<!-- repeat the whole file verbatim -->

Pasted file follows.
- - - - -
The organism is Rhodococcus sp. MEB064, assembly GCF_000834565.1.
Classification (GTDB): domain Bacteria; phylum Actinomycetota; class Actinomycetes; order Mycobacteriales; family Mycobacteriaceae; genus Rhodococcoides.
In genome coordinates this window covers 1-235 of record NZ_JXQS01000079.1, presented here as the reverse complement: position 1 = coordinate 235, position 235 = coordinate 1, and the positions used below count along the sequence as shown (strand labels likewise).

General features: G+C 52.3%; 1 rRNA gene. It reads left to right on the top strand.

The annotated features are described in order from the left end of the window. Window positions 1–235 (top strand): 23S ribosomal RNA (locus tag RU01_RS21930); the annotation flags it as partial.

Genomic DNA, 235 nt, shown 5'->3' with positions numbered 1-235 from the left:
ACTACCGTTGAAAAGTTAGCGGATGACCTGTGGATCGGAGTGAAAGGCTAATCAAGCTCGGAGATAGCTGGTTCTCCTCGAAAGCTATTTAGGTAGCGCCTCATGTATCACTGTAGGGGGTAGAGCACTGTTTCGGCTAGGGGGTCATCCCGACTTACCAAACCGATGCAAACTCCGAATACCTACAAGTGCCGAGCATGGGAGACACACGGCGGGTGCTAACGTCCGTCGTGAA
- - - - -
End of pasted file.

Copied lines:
The organism is Rhodococcus sp. MEB064, assembly GCF_000834565.1.
Classification (GTDB): domain Bacteria; phylum Actinomycetota; class Actinomycetes; order Mycobacteriales; family Mycobacteriaceae; genus Rhodococcoides.
In genome coordinates this window covers 1-235 of record NZ_JXQS01000079.1, presented here as the reverse complement: position 1 = coordinate 235, position 235 = coordinate 1, and the positions used below count along the sequence as shown (strand labels likewise).

General features: G+C 52.3%; 1 rRNA gene. It reads left to right on the top strand.

The annotated features are described in order from the left end of the window. Window positions 1–235 (top strand): 23S ribosomal RNA (locus tag RU01_RS21930); the annotation flags it as partial.

Genomic DNA, 235 nt, shown 5'->3' with positions numbered 1-235 from the left:
ACTACCGTTGAAAAGTTAGCGGATGACCTGTGGATCGGAGTGAAAGGCTAATCAAGCTCGGAGATAGCTGGTTCTCCTCGAAAGCTATTTAGGTAGCGCCTCATGTATCACTGTAGGGGGTAGAGCACTGTTTCGGCTAGGGGGTCATCCCGACTTACCAAACCGATGCAAACTCCGAATACCTACAAGTGCCGAGCATGGGAGACACACGGCGGGTGCTAACGTCCGTCGTGAA